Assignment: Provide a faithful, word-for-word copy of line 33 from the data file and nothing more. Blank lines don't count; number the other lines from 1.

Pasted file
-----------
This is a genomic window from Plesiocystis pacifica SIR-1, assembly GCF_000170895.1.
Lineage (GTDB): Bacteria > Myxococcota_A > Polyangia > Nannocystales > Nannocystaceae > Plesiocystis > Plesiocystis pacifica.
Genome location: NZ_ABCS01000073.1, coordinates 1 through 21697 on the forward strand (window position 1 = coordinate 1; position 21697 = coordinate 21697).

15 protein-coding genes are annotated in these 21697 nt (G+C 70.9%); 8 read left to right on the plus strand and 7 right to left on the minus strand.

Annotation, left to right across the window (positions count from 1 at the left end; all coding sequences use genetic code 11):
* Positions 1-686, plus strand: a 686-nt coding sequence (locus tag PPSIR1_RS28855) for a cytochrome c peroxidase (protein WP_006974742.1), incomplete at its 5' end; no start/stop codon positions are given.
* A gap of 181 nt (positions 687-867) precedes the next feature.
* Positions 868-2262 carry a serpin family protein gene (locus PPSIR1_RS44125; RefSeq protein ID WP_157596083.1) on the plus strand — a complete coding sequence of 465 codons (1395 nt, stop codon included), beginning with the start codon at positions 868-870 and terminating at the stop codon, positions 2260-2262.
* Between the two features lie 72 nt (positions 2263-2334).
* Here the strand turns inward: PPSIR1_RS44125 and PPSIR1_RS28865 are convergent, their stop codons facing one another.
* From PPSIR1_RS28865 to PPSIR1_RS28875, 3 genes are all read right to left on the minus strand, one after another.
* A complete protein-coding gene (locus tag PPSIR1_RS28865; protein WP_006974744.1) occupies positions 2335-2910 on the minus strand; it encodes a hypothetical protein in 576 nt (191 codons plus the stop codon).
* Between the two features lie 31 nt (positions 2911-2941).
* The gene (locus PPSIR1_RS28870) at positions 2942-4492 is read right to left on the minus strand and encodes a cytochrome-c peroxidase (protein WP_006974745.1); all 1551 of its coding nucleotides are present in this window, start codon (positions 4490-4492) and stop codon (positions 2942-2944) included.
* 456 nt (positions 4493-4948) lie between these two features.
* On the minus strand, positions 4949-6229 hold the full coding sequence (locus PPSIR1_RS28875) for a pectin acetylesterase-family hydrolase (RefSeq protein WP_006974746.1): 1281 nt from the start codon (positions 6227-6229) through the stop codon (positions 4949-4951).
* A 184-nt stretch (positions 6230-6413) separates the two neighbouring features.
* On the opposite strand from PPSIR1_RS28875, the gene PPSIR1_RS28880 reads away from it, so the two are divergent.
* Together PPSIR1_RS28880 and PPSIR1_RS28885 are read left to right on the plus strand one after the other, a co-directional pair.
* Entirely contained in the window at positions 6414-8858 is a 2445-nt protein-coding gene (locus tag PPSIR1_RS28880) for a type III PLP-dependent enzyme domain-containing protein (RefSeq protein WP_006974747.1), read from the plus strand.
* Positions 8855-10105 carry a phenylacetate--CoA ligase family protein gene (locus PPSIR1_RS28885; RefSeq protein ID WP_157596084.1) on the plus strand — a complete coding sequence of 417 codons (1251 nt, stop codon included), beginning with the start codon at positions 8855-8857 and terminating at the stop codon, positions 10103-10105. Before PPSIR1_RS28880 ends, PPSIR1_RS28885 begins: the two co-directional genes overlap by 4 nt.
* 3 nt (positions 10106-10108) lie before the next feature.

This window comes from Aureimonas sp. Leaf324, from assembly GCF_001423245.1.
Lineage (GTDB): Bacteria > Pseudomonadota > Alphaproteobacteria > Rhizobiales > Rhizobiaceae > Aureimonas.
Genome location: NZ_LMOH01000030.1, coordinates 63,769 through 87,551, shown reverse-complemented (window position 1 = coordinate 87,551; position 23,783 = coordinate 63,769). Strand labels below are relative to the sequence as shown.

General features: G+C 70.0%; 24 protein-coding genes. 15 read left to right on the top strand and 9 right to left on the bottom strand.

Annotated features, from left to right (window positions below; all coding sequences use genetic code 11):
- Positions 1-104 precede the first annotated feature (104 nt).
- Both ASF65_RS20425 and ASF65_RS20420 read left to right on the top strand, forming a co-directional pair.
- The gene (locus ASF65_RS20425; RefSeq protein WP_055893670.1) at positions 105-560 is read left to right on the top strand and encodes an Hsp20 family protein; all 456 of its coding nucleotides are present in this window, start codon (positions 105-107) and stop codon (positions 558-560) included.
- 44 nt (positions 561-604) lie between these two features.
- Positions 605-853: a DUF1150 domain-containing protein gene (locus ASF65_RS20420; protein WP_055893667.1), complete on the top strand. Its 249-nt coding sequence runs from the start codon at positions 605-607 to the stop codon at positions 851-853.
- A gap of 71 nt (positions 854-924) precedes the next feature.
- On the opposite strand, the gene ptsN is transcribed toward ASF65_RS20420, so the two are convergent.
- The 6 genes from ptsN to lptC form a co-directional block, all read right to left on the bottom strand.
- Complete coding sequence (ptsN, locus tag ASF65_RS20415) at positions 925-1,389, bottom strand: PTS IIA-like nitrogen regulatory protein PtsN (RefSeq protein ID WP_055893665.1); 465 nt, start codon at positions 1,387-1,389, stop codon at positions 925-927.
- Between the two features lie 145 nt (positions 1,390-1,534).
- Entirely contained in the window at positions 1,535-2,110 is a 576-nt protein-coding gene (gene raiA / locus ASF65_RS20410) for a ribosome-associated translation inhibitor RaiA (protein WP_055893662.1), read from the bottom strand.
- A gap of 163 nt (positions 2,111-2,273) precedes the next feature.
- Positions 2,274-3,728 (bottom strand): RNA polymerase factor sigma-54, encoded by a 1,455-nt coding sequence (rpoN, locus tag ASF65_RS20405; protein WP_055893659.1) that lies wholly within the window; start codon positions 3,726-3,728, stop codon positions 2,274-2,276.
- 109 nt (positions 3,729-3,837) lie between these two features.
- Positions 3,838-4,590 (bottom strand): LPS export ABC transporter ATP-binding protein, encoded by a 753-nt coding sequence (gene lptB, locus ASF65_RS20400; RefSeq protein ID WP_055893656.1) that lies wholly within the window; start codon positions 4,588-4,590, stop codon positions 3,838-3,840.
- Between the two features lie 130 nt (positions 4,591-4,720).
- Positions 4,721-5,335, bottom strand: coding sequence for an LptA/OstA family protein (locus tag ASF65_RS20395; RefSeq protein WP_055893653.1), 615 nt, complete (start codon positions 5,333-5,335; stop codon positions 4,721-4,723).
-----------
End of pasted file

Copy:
- A gap of 71 nt (positions 854-924) precedes the next feature.